Tiny carrier MetroPCS (NYSE:PCS) has lost any chance it may have had to compete with larger competitors T-Mobile, AT&T (NYSE:T), Verizon (NYSE:VZ) and Sprint-Nextel (NYSE:S). Investors have abandoned the company, depressing its shares from a 52-week high of $17.74 to under $6.50 — very near its period low of $5.53. Competition with the larger companies has begun to take a significant toll. The Associated Press recently reported that, “MetroPCS Communications Inc. says it gained a net 131,654 subscribers in the quarter, the worst result in years for the first quarter, which is normally the company’s strongest. It ended the quarter with 9.5 million customers.” The carrier’s first-quarter earnings were so weak that a number of securities analysts downgraded its shares.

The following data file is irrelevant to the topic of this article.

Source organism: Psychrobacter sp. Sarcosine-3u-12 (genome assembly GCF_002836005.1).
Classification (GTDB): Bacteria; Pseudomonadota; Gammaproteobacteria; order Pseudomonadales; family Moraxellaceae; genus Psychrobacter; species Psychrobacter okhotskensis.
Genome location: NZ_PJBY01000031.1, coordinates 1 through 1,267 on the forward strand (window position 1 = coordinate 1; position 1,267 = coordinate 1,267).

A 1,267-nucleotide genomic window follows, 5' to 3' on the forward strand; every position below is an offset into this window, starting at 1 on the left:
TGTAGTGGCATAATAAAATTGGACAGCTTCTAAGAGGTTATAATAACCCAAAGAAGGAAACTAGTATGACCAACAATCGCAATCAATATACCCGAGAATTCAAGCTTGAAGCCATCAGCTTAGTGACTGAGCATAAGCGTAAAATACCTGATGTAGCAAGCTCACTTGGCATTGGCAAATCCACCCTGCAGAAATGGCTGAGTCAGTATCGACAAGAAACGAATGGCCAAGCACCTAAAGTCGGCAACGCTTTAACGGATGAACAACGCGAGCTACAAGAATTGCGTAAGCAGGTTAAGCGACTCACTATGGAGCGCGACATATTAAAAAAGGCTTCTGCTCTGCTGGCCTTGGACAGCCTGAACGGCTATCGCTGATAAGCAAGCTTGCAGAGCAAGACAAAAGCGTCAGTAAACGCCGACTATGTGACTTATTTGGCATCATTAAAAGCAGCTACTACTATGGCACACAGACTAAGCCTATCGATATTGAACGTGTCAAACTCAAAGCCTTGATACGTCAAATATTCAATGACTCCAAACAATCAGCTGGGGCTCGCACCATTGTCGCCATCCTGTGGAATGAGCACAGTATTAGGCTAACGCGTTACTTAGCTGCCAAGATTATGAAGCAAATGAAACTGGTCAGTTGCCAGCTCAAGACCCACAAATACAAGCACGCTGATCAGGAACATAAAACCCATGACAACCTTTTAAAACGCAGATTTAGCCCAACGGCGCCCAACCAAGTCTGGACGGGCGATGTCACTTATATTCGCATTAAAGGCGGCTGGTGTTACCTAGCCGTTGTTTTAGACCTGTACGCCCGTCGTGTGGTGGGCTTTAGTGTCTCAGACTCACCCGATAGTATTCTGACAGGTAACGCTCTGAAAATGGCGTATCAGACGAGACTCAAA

MetroPCS often is mentioned as a takeover target. In May, several Wall Street analysts said that the company was in buyout talks with T-Mobile, which is owned by giant European telecommunication company Deutsche Telekom. This immediately gave MetroPCS stock a push higher. Later in the same month, MetroPCS shares rose again as the CEO of Sprint-Nextel said he expects consolidation in the cellular carrier market. Sprint and T-Mobile both continue to struggle because of their modest subscriber bases compared to AT&T and Verizon. Each needs more customers. While MetroPCS is too small to survive on its own, its buyout would give either company the additional customer critical mass it needs.